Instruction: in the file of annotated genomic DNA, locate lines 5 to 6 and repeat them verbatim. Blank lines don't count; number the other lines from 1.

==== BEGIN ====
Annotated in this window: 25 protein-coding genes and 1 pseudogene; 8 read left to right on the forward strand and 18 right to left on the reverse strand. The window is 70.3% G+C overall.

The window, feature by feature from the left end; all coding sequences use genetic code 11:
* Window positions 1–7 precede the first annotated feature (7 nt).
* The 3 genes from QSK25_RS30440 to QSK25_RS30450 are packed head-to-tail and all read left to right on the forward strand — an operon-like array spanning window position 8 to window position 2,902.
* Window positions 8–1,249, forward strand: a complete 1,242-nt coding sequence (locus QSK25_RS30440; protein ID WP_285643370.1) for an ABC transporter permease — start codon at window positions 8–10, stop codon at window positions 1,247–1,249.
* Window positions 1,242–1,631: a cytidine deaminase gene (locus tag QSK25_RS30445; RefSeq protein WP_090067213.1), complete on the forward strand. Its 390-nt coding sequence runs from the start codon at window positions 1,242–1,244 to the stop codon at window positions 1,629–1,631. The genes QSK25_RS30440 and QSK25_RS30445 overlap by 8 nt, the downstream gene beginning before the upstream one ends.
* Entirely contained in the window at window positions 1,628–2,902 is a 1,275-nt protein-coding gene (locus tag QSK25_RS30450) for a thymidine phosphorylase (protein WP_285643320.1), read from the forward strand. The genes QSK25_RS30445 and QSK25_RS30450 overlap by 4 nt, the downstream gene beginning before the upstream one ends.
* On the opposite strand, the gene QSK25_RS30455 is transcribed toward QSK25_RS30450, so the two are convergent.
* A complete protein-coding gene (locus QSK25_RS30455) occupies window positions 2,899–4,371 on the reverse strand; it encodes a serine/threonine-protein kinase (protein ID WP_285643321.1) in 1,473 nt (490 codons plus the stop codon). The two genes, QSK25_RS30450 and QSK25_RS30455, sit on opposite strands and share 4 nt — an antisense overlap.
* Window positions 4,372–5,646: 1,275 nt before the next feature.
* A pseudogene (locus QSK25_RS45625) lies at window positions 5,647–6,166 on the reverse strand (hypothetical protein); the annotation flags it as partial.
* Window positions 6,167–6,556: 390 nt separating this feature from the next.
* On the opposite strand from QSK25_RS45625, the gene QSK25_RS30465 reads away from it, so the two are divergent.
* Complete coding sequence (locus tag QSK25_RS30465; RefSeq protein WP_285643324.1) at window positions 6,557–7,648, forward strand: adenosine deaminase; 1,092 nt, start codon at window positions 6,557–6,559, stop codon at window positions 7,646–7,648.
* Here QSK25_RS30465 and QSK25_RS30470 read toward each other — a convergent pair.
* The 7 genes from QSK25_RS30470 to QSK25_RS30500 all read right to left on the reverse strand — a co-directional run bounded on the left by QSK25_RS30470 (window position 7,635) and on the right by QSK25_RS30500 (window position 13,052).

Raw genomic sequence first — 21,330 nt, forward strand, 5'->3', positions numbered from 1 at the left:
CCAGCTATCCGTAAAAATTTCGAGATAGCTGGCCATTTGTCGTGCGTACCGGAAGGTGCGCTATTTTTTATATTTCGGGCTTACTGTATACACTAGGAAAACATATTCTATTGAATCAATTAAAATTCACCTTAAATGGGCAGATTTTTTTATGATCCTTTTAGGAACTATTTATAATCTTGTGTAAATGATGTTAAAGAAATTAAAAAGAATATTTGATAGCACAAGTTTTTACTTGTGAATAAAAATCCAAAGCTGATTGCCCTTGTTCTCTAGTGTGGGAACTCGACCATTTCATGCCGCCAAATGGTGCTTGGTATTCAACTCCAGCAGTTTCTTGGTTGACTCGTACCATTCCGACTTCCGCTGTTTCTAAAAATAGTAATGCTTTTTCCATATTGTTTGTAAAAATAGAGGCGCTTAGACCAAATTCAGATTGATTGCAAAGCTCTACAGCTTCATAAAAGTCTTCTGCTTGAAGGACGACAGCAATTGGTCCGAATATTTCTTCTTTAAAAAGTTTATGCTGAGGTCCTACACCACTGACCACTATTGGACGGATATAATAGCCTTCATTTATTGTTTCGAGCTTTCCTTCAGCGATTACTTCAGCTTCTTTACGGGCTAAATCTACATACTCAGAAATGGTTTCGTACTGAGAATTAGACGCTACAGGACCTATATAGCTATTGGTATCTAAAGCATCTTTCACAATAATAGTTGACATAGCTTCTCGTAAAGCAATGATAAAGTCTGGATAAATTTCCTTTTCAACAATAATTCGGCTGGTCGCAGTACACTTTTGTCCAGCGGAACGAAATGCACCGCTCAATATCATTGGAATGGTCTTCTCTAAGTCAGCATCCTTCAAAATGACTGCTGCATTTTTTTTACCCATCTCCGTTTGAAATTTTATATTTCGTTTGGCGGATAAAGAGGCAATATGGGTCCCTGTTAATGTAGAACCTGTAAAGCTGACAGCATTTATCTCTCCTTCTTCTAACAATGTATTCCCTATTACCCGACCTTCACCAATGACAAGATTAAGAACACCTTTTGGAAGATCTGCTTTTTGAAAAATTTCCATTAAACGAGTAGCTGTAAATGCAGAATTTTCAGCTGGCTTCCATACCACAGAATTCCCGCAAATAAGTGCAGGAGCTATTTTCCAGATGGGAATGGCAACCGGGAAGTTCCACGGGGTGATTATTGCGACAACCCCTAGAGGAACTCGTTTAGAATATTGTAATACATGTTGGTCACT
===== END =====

* Window positions 8–1,249, forward strand: a complete 1,242-nt coding sequence (locus QSK25_RS30440; protein ID WP_285643370.1) for an ABC transporter permease — start codon at window positions 8–10, stop codon at window positions 1,247–1,249.
* Window positions 1,242–1,631: a cytidine deaminase gene (locus tag QSK25_RS30445; RefSeq protein WP_090067213.1), complete on the forward strand. Its 390-nt coding sequence runs from the start codon at window positions 1,242–1,244 to the stop codon at window positions 1,629–1,631. The genes QSK25_RS30440 and QSK25_RS30445 overlap by 8 nt, the downstream gene beginning before the upstream one ends.